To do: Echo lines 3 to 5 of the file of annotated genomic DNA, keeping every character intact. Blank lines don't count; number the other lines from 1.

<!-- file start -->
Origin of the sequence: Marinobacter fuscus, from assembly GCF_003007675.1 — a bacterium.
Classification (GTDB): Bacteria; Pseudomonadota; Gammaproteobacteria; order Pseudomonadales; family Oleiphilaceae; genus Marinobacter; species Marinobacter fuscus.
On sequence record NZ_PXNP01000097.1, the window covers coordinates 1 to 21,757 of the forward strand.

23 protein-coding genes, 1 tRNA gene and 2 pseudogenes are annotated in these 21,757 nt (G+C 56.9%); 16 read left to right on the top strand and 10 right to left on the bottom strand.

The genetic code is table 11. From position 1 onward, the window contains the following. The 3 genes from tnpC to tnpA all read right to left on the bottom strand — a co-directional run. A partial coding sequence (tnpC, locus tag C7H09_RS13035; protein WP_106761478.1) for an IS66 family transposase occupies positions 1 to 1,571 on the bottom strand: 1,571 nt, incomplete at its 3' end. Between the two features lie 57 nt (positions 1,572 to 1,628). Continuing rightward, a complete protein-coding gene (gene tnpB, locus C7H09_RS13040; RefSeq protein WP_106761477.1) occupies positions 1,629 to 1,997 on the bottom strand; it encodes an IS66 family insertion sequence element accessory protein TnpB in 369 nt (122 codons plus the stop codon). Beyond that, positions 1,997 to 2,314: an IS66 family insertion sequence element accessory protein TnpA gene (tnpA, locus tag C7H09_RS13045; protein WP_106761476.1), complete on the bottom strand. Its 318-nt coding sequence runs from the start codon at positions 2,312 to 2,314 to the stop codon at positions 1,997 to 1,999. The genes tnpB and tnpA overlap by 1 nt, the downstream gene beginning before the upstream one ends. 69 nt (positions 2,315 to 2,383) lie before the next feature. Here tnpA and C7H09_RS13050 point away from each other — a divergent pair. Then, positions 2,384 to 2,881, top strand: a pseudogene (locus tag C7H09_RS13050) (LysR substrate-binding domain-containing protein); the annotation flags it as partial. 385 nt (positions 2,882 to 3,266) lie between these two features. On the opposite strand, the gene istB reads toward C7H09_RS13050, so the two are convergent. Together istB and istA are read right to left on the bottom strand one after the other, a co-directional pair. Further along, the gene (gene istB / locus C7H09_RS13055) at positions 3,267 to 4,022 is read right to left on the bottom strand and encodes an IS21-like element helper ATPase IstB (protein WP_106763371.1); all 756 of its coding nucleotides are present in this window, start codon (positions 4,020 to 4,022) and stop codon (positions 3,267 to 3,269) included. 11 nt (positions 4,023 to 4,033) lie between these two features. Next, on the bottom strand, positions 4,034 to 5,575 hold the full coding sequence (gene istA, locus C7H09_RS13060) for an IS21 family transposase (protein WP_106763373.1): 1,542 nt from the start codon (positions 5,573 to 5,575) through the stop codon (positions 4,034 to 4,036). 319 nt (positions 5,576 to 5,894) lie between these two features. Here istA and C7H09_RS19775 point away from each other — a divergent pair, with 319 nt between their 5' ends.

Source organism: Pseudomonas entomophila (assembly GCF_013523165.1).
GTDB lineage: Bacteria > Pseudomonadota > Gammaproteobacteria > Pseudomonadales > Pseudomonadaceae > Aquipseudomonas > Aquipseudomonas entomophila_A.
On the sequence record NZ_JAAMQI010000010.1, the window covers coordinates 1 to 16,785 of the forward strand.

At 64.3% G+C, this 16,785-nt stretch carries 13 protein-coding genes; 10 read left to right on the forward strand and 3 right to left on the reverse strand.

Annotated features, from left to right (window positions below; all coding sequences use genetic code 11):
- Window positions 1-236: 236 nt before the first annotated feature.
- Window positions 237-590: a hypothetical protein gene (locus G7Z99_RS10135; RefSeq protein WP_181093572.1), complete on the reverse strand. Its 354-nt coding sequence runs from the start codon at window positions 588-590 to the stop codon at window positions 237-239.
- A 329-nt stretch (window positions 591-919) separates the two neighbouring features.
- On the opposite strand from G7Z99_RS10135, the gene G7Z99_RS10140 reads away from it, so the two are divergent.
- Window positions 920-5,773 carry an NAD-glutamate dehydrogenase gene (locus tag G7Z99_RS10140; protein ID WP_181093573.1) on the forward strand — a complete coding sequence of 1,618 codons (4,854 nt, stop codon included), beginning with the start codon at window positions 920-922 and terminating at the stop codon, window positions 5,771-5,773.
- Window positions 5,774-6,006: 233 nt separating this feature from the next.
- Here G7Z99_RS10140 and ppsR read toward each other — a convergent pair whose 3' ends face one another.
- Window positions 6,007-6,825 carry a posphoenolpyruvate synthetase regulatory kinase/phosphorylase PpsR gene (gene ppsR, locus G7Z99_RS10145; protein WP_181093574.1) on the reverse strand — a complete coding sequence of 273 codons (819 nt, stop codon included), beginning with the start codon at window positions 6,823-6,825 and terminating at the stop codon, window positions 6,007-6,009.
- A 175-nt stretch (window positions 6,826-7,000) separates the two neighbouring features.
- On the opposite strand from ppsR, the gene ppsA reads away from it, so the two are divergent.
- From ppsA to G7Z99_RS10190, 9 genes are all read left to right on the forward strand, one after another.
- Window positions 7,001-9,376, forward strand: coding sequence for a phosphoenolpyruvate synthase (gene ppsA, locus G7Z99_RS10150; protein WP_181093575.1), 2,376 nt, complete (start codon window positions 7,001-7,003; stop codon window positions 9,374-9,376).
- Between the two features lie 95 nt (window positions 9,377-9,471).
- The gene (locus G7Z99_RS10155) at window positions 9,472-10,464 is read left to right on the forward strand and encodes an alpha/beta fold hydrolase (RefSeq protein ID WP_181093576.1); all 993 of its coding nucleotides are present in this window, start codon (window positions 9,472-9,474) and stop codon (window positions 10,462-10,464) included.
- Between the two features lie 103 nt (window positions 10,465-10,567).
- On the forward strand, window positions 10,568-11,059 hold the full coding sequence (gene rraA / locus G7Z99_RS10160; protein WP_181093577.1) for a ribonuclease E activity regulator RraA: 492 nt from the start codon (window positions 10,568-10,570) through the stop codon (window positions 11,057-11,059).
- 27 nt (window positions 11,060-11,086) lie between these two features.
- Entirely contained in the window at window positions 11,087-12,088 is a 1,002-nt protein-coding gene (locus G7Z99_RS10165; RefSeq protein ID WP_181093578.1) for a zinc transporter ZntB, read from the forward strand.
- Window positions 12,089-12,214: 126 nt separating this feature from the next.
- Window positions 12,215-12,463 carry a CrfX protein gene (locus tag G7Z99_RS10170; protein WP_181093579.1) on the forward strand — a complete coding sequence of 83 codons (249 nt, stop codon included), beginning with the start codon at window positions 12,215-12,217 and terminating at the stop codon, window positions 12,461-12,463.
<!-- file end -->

On sequence record NZ_PXNP01000097.1, the window covers coordinates 1 to 21,757 of the forward strand.

23 protein-coding genes, 1 tRNA gene and 2 pseudogenes are annotated in these 21,757 nt (G+C 56.9%); 16 read left to right on the top strand and 10 right to left on the bottom strand.

The genetic code is table 11. From position 1 onward, the window contains the following. The 3 genes from tnpC to tnpA all read right to left on the bottom strand — a co-directional run. A partial coding sequence (tnpC, locus tag C7H09_RS13035; protein WP_106761478.1) for an IS66 family transposase occupies positions 1 to 1,571 on the bottom strand: 1,571 nt, incomplete at its 3' end. Between the two features lie 57 nt (positions 1,572 to 1,628). Continuing rightward, a complete protein-coding gene (gene tnpB, locus C7H09_RS13040; RefSeq protein WP_106761477.1) occupies positions 1,629 to 1,997 on the bottom strand; it encodes an IS66 family insertion sequence element accessory protein TnpB in 369 nt (122 codons plus the stop codon). Beyond that, positions 1,997 to 2,314: an IS66 family insertion sequence element accessory protein TnpA gene (tnpA, locus tag C7H09_RS13045; protein WP_106761476.1), complete on the bottom strand. Its 318-nt coding sequence runs from the start codon at positions 2,312 to 2,314 to the stop codon at positions 1,997 to 1,999. The genes tnpB and tnpA overlap by 1 nt, the downstream gene beginning before the upstream one ends. 69 nt (positions 2,315 to 2,383) lie before the next feature. Here tnpA and C7H09_RS13050 point away from each other — a divergent pair. Then, positions 2,384 to 2,881, top strand: a pseudogene (locus tag C7H09_RS13050) (LysR substrate-binding domain-containing protein); the annotation flags it as partial. 385 nt (positions 2,882 to 3,266) lie between these two features. On the opposite strand, the gene istB reads toward C7H09_RS13050, so the two are convergent. Together istB and istA are read right to left on the bottom strand one after the other, a co-directional pair. Further along, the gene (gene istB / locus C7H09_RS13055) at positions 3,267 to 4,022 is read right to left on the bottom strand and encodes an IS21-like element helper ATPase IstB (protein WP_106763371.1); all 756 of its coding nucleotides are present in this window, start codon (positions 4,020 to 4,022) and stop codon (positions 3,267 to 3,269) included. 11 nt (positions 4,023 to 4,033) lie between these two features. Next, on the bottom strand, positions 4,034 to 5,575 hold the full coding sequence (gene istA, locus C7H09_RS13060) for an IS21 family transposase (protein WP_106763373.1): 1,542 nt from the start codon (positions 5,573 to 5,575) through the stop codon (positions 4,034 to 4,036). 319 nt (positions 5,576 to 5,894) lie between these two features. Here istA and C7H09_RS19775 point away from each other — a divergent pair, with 319 nt between their 5' ends.